real estate taxes, special assessments,

orspecial taxes levied against

said real estate and is offered for sale

without any representation as to quality

or quantity of title and without recourse

to Plaintiff and in "AS IS" condition.

The sale is further subject to confirmation

by the court.

Upon payment in full ofthe amount bid,

the purchaser will receive aCertificate

of Sale that will entitle the purchaser to

adeed to the real estate after confirmation

of the sale.

Where asale of real estate is made to

satisfy alien prior to that of the United

States, the United States shall have one

year from the date of sale within which

to redeem, except that with respect to a

lien arising under the internal revenue

laws the period shall be 120 days or the

period allowable for redemption under

State law, whichever is longer, and in

any case inwhich, under the provisions

of section 505 of the Housing Act of

1950, as amended (12 U.S.C. 1701k),

and subsection (d) of section 3720 of title

38 of the United States Code, the

right to redeem does not arise, there

shall be no right of redemption.

The property will NOT be open for inspection

and plaintiff makes no representation

astothe condition ofthe property.

Prospective bidders are admonished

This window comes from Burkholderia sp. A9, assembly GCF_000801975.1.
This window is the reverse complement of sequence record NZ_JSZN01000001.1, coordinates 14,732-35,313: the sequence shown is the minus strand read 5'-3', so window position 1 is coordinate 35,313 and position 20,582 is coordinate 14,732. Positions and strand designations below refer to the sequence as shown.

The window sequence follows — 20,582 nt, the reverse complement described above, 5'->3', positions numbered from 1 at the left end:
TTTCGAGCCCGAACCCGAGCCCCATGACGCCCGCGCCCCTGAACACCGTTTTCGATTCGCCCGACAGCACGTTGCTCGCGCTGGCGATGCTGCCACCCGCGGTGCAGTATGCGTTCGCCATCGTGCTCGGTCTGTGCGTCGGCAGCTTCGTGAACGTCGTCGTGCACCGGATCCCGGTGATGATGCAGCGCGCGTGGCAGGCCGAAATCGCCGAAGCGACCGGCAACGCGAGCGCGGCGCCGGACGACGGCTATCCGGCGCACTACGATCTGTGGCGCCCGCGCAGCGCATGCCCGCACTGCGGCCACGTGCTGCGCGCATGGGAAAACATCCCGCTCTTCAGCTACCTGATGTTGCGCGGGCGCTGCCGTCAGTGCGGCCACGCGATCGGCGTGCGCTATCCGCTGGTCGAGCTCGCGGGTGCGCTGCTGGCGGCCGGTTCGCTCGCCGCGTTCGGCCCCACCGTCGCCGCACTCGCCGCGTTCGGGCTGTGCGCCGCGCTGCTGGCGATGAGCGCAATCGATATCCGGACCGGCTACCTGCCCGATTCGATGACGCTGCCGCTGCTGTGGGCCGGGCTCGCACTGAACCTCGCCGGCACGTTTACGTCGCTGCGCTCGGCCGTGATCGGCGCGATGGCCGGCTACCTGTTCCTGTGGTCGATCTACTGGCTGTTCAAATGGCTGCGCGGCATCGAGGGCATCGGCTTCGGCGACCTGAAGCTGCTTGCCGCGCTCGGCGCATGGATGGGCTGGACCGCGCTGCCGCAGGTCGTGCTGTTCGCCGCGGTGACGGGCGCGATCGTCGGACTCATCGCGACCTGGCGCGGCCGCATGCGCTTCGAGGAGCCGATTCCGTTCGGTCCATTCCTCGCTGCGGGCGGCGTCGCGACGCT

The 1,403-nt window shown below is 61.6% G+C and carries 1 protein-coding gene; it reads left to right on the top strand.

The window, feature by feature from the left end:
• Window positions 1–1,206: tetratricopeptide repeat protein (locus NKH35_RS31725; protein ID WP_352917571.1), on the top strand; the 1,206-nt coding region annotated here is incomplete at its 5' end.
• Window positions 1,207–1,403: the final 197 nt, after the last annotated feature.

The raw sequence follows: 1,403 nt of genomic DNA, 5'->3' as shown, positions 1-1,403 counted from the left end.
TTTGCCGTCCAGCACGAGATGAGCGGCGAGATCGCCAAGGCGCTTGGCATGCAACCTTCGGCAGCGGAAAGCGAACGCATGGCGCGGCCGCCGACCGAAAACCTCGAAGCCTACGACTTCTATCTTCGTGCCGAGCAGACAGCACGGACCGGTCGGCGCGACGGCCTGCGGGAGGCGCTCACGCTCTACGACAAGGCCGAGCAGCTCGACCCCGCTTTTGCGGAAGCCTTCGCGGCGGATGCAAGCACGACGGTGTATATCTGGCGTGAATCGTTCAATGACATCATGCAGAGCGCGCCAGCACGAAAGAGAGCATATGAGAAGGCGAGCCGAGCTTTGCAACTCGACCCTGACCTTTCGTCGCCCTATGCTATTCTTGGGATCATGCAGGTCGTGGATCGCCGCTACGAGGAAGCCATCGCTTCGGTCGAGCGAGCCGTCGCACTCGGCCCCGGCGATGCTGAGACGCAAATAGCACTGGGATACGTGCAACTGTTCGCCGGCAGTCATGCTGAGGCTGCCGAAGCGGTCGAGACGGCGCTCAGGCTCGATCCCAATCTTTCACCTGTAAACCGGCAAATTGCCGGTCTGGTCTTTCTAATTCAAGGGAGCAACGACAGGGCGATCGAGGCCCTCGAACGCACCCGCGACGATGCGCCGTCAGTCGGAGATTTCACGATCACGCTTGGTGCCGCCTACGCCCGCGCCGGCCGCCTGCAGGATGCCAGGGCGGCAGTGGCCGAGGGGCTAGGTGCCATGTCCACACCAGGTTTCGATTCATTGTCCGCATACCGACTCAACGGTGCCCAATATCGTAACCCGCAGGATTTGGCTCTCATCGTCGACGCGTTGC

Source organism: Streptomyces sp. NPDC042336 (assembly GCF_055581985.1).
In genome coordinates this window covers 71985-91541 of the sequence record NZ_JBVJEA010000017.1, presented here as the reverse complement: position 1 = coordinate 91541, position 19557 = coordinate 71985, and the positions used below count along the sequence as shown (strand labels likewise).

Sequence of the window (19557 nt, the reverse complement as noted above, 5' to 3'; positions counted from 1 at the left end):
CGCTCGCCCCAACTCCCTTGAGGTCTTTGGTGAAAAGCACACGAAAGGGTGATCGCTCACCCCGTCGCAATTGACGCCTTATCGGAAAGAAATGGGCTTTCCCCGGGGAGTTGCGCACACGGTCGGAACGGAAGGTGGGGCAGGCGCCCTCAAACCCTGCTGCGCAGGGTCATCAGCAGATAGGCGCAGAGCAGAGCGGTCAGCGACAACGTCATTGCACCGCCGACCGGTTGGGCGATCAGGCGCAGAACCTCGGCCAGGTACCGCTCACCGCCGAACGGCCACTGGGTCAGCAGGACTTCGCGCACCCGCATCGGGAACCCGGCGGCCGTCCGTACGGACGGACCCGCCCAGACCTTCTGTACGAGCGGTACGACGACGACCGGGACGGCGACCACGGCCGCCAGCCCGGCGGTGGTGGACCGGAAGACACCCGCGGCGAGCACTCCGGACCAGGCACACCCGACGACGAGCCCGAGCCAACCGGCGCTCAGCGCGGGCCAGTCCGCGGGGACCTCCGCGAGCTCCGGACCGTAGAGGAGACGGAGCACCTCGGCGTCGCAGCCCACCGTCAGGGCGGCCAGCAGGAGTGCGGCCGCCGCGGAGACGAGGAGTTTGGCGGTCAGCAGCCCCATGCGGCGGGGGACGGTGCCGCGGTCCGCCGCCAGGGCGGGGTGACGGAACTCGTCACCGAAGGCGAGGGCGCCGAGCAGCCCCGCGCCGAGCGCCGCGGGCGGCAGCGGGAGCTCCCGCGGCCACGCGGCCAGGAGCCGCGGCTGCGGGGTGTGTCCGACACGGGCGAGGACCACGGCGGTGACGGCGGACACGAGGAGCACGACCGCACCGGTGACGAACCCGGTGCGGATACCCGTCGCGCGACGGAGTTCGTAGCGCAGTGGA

to check the court file to verify all

information.

If this property isacondominium unit,

the purchaser ofthe unit atthe foreclosure

sale, other than amortgagee, shall

pay the assessments and the legal fees

required by The Condominium Property

Act, 765 ILCS 605/9(g)(1) and (g)(4). If

this property is a condominium unit

which is part of acommon interest community,

the purchaser ofthe unit atthe

2701 Property for

Sale

foreclosure sale other than amortgagee

shall pay the assessments required by

The Condominium Property Act, 765

ILCS 605/18.5(g-1).

IF YOU ARE THE MORTGAGOR

(HOMEOWNER), YOU HAVE THE

RIGHT TO REMAIN IN POSSESSION

FOR 30 DAYS AFTER ENTRY OF

AN ORDER OF POSSESSION, IN AC-

CORDANCE WITH SECTION

15-1701(C) OF THE ILLINOIS

MORTGAGE FORECLOSURE LAW.

You will need a photo identification issued

by a government agency (driver's

license, passport, etc.) in order togain

entry into our building and the foreclosure

sale room in Cook County and the

same identification for sales held at

other county venues where The Judicial

Sales Corporation conducts foreclosure

sales.

For information, HEAVNER, BEYERS

&MIHLAR, LLC Plaintiff's Attorneys,

111 East Main Street, DECATUR, IL,

62523 (217) 422-1719. Please refer to

file number LS723.

THE JUDICIAL SALES CORPORA-

TION

One South Wacker Drive, 24th Floor,

Chicago, IL 60606-4650 (312)

236-SALE

You can also visit The Judicial Sales

Corporation atwww.tjsc.com for a7

day status report of pending sales.

HEAVNER, BEYERS & MIHLAR,

LLC

111 East Main Street

DECATUR IL, 62523

217-422-1719

Fax #: 217-422-1754

E-Mail: CookPleadings@hsbattys.com

Attorney File No. LS723

Attorney Code. 40387

Case Number: 19 CH 05257

TJSC#: 39-5177

NOTE: Pursuant to the Fair Debt Collection

Practices Act, you are advised

that Plaintiff's attorney is deemed to be

adebt collector attempting tocollect a

debt and any information obtained will

be used for that purpose.

Case # 19 CH 05257

I3130224

2703 Legal

Notices

Avoca School District 37 will be

conducting aPreschool Screening

on Thursday, October 24th, 2019